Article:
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Authors Pitt SC, Hernandez RA, Nehs MA, Gawande AA, Moore FD, Ruan DT, Cho NL
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Journal J. Am. Coll. Surg. Volume: 222 Issue: 6 Pages: 1036-1043.e2
Publish Date 2016 Jun
PubMed ID 27010584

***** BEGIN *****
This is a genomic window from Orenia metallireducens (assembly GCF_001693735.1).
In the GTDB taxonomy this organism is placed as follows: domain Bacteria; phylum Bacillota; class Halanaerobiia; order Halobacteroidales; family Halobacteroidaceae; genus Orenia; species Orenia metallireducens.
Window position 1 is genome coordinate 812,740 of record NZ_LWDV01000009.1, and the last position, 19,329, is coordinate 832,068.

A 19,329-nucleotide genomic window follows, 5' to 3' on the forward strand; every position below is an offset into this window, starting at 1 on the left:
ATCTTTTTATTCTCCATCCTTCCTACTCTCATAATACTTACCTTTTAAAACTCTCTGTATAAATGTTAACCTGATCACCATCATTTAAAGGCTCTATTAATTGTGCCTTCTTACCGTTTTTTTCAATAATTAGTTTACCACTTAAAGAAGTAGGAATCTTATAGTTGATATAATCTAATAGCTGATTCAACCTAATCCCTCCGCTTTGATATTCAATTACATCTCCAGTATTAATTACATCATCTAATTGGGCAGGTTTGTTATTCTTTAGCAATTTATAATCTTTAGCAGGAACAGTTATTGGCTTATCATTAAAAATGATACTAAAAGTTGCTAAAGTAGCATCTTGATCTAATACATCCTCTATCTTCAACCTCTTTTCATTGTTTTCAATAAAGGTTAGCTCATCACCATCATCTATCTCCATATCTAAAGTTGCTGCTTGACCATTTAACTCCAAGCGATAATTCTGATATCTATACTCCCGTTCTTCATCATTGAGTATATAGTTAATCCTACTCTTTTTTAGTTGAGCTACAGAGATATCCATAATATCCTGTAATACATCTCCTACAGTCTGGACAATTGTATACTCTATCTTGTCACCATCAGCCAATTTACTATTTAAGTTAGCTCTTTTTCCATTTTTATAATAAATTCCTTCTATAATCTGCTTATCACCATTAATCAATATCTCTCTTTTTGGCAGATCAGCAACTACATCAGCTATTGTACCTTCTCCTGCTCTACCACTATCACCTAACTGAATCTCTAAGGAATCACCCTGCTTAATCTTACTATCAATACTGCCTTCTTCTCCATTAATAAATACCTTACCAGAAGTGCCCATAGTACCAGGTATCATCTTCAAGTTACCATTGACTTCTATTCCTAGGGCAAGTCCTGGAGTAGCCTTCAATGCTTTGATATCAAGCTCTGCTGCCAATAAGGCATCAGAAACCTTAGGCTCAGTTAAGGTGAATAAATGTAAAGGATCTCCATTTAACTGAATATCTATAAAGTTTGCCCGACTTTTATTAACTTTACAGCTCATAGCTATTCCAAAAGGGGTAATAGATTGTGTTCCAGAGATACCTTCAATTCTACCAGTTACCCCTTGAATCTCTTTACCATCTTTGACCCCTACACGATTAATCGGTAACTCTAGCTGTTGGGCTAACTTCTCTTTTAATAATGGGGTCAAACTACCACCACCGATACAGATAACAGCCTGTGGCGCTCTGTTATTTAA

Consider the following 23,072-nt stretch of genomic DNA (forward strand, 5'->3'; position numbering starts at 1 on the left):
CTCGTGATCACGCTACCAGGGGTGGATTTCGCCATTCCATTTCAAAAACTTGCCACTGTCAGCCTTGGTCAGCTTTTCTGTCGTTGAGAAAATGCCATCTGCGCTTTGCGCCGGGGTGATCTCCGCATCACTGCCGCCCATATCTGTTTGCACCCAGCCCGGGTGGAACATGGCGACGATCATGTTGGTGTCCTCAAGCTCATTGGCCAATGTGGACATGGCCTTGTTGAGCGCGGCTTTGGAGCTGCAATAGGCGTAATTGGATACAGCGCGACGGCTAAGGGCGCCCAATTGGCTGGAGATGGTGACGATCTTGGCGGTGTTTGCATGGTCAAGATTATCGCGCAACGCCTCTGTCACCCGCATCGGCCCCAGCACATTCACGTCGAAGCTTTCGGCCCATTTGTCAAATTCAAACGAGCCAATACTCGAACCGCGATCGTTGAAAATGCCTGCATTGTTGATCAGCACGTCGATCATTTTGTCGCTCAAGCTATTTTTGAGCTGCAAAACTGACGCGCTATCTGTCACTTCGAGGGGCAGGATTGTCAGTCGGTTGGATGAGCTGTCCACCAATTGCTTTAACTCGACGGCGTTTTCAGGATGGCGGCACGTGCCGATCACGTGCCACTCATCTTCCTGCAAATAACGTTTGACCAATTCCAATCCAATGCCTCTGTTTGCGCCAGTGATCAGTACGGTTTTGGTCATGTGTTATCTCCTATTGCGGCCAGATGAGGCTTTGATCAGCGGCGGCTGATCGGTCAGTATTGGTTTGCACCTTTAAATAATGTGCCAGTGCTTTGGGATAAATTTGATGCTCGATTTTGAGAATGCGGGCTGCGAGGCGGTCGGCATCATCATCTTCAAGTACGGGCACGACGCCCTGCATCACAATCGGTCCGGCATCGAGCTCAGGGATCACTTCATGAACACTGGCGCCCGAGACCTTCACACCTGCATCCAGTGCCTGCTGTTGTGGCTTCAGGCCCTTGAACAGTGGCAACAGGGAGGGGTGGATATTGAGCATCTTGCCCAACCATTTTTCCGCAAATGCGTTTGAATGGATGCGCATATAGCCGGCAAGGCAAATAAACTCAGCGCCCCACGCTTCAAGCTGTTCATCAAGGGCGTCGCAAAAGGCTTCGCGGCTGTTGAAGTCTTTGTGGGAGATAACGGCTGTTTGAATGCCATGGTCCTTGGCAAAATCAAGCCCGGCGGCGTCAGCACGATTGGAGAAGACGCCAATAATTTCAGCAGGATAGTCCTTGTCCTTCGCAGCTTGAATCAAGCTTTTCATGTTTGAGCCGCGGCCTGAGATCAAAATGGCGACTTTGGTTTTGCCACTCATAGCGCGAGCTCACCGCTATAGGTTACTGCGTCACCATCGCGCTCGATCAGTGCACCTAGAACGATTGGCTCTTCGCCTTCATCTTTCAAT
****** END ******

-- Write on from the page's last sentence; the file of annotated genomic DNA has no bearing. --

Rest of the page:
Thyroid cancer patients frequently have favorable outcomes. However, a small subset develops aggressive disease refractory to traditional treatments. Therefore, we sought to characterize oncogenic mutations in thyroid cancers to identify novel therapeutic targets that may benefit patients with advanced, refractory disease.Data on 239 thyroid cancer specimens collected between January 2009 and September 2014 were obtained from the Dana Farber/Brigham and Women’s Cancer Center. The tumors were analyzed with the OncoMap-4 or OncoPanel high-throughput genotyping platforms that survey up to 275 cancer genes and 91 introns for DNA rearrangement.Of the 239 thyroid cancer specimens, 128 (54%) had oncogenic mutations detected. These 128 tumors had 351 different mutations detected in 129 oncogenes or tumor suppressors. Examination of the 128 specimens demonstrated that 55% (n = 70) had 1 oncogenic mutation, and 45% (n = 48) had more than 1 mutation. The 351 oncogenic mutations were in papillary (85%), follicular (4%), medullary (7%), and anaplastic (4%) thyroid cancers. Analysis revealed that 2.3% (n = 3 genes) of the somatic gene mutations were novel. These included AR (n = 1), MPL (n = 2), and EXT2 (n = 1), which were present in 4 different papillary thyroid cancer specimens. New mutations were found in an additional 13 genes known to have altered protein expression in thyroid cancer: BLM, CBL, CIITA, EP300, GSTM5, LMO2, PRAME, SBDS, SF1, TET2, TNFAIP3, XPO1, and ZRSR2.This analysis revealed that several previously unreported oncogenic gene mutations exist in thyroid cancers and may be targets for the development of future therapies. Further investigation into the role of these genes is warranted. Copyright © 2016 The Board of Regents of the University of Wisconsin System